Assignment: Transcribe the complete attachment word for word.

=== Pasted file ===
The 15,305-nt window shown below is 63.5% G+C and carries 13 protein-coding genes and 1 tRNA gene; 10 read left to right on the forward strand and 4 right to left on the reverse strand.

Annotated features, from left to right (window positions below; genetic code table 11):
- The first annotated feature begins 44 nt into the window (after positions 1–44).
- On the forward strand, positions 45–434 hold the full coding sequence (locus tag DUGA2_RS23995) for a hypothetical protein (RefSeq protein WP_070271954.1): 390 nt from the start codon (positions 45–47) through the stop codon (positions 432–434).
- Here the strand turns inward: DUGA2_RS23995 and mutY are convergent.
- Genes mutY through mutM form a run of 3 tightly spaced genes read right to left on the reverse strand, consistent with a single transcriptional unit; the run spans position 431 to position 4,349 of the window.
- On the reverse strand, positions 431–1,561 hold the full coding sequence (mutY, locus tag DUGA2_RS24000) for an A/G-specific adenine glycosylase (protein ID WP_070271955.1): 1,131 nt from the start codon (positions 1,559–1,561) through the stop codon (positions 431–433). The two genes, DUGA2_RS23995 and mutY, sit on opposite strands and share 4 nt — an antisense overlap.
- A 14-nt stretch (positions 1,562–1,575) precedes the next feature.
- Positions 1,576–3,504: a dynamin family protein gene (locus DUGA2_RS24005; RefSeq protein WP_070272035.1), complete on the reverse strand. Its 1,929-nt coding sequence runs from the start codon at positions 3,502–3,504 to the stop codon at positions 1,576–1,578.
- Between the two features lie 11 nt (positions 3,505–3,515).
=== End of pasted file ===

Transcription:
The 15,305-nt window shown below is 63.5% G+C and carries 13 protein-coding genes and 1 tRNA gene; 10 read left to right on the forward strand and 4 right to left on the reverse strand.

Annotated features, from left to right (window positions below; genetic code table 11):
- The first annotated feature begins 44 nt into the window (after positions 1–44).
- On the forward strand, positions 45–434 hold the full coding sequence (locus tag DUGA2_RS23995) for a hypothetical protein (RefSeq protein WP_070271954.1): 390 nt from the start codon (positions 45–47) through the stop codon (positions 432–434).
- Here the strand turns inward: DUGA2_RS23995 and mutY are convergent.
- Genes mutY through mutM form a run of 3 tightly spaced genes read right to left on the reverse strand, consistent with a single transcriptional unit; the run spans position 431 to position 4,349 of the window.
- On the reverse strand, positions 431–1,561 hold the full coding sequence (mutY, locus tag DUGA2_RS24000) for an A/G-specific adenine glycosylase (protein ID WP_070271955.1): 1,131 nt from the start codon (positions 1,559–1,561) through the stop codon (positions 431–433). The two genes, DUGA2_RS23995 and mutY, sit on opposite strands and share 4 nt — an antisense overlap.
- A 14-nt stretch (positions 1,562–1,575) precedes the next feature.
- Positions 1,576–3,504: a dynamin family protein gene (locus DUGA2_RS24005; RefSeq protein WP_070272035.1), complete on the reverse strand. Its 1,929-nt coding sequence runs from the start codon at positions 3,502–3,504 to the stop codon at positions 1,576–1,578.
- Between the two features lie 11 nt (positions 3,505–3,515).